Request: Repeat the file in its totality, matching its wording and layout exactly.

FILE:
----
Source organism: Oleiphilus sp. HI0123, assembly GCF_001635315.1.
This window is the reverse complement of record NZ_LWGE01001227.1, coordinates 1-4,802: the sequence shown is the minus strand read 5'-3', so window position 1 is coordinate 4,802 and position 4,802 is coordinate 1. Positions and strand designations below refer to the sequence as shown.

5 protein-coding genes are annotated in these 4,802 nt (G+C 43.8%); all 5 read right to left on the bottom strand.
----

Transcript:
Source organism: Oleiphilus sp. HI0123, assembly GCF_001635315.1.
This window is the reverse complement of record NZ_LWGE01001227.1, coordinates 1-4,802: the sequence shown is the minus strand read 5'-3', so window position 1 is coordinate 4,802 and position 4,802 is coordinate 1. Positions and strand designations below refer to the sequence as shown.

5 protein-coding genes are annotated in these 4,802 nt (G+C 43.8%); all 5 read right to left on the bottom strand.